Germany’s Fabian, a romantic drama set in 1931 Berlin, weighs the price of sin.

NRPLUS MEMBER ARTICLE B erlin in 1931 was a cornucopia of the dismal and the depraved: freaks, addicts, sex maniacs, hideously wounded veterans, and open-mic performers. Things could not hold. A narrator of the outstanding new German film Fabian, or Going to the Dogs dryly notes, “The barometer forecast changing conditions.” One character insists that “you only get out of the dirt by being dirty.” A professor declares, to the contrary, that “we need a new order” to erase the “postwar chaos.” Madness and fascism are in the air. “The wrong people died,” we are told, “and the wrong people lived.”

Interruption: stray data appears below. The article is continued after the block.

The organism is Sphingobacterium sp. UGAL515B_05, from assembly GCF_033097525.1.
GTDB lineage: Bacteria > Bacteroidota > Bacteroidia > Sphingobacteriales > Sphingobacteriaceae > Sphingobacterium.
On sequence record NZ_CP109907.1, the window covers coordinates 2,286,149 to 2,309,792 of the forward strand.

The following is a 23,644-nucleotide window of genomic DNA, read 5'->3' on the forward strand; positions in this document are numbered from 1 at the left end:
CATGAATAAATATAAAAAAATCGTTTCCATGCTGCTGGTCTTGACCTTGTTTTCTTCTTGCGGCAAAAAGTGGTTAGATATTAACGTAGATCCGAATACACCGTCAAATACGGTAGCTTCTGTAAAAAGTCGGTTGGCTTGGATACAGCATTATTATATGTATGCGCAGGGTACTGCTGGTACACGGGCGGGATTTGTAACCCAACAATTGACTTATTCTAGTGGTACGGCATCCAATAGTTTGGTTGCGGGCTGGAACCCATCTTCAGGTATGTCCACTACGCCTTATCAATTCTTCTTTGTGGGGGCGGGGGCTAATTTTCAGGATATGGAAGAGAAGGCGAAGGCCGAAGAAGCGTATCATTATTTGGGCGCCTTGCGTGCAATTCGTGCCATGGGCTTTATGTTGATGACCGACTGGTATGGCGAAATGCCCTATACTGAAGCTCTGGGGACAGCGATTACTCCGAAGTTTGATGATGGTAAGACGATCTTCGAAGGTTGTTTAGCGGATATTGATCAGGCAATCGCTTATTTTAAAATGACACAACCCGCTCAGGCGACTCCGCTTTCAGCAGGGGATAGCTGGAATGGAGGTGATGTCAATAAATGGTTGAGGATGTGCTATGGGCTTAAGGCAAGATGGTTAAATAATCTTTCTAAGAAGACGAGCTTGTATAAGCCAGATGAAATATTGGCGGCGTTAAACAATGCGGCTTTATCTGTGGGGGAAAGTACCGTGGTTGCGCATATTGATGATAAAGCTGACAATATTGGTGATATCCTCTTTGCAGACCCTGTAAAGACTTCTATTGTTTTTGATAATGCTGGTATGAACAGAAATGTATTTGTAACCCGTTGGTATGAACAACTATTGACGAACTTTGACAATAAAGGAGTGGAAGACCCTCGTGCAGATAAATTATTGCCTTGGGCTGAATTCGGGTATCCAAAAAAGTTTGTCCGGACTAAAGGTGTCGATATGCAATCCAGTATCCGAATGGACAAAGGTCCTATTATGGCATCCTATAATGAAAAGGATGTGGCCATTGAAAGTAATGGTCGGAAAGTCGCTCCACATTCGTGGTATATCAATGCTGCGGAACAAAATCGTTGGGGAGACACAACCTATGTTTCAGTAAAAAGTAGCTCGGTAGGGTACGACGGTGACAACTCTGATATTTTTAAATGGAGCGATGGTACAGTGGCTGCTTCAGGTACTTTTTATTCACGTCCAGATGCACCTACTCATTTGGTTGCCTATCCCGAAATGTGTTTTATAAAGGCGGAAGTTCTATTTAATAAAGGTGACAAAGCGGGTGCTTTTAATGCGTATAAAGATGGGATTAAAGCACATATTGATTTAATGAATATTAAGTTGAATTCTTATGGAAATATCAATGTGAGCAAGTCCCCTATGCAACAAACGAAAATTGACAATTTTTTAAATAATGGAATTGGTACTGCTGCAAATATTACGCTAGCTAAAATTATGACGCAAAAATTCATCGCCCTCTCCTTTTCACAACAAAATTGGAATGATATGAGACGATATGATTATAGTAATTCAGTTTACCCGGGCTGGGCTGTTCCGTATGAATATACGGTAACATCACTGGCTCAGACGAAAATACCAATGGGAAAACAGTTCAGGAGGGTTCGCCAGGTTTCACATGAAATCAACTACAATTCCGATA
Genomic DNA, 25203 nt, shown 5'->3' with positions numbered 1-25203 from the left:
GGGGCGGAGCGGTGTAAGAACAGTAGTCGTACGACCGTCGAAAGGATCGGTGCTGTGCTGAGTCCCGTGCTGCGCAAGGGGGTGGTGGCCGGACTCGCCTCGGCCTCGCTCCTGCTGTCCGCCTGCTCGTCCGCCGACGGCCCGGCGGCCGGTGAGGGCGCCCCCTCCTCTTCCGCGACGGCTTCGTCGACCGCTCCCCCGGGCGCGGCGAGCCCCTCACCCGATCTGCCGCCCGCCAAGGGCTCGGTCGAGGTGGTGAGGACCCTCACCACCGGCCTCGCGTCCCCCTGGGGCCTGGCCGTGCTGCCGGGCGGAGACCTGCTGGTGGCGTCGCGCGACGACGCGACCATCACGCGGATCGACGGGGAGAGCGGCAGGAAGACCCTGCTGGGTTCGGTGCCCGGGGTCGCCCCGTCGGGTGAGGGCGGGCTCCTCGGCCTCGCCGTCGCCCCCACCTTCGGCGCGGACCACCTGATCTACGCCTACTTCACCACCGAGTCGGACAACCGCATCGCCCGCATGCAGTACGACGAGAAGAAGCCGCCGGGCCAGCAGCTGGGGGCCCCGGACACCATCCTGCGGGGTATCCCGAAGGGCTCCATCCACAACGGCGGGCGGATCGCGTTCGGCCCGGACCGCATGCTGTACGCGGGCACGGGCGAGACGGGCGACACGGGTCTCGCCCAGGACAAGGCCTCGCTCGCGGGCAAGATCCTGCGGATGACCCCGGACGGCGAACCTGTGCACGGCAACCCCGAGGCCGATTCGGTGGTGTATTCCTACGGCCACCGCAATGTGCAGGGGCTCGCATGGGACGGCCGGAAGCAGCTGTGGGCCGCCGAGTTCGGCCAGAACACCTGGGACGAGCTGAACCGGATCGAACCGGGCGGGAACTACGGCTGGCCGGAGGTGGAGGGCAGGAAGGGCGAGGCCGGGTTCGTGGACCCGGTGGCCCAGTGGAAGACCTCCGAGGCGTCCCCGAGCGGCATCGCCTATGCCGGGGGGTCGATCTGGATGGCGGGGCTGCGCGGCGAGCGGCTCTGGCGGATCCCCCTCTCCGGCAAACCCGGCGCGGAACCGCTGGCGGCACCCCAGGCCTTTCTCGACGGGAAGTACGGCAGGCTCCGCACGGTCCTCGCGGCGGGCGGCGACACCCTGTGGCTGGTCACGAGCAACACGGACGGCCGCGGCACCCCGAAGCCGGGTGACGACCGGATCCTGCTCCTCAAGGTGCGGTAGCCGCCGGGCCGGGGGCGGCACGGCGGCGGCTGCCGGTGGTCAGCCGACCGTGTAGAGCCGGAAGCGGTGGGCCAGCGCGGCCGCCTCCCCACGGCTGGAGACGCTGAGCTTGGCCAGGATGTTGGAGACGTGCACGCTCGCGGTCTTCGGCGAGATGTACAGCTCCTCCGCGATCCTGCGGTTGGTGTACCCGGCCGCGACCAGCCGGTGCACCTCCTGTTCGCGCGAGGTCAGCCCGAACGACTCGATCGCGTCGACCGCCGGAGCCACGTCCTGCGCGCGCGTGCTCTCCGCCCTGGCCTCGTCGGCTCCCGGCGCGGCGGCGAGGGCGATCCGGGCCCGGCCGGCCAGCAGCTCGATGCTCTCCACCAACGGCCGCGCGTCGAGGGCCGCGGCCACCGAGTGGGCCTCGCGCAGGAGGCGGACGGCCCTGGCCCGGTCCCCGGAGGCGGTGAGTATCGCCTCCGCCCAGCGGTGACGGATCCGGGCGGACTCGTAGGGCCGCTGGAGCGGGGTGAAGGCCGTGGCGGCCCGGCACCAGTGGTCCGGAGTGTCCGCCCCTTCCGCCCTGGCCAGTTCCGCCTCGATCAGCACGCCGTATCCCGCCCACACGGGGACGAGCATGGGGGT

Powerfully directed by Dominik

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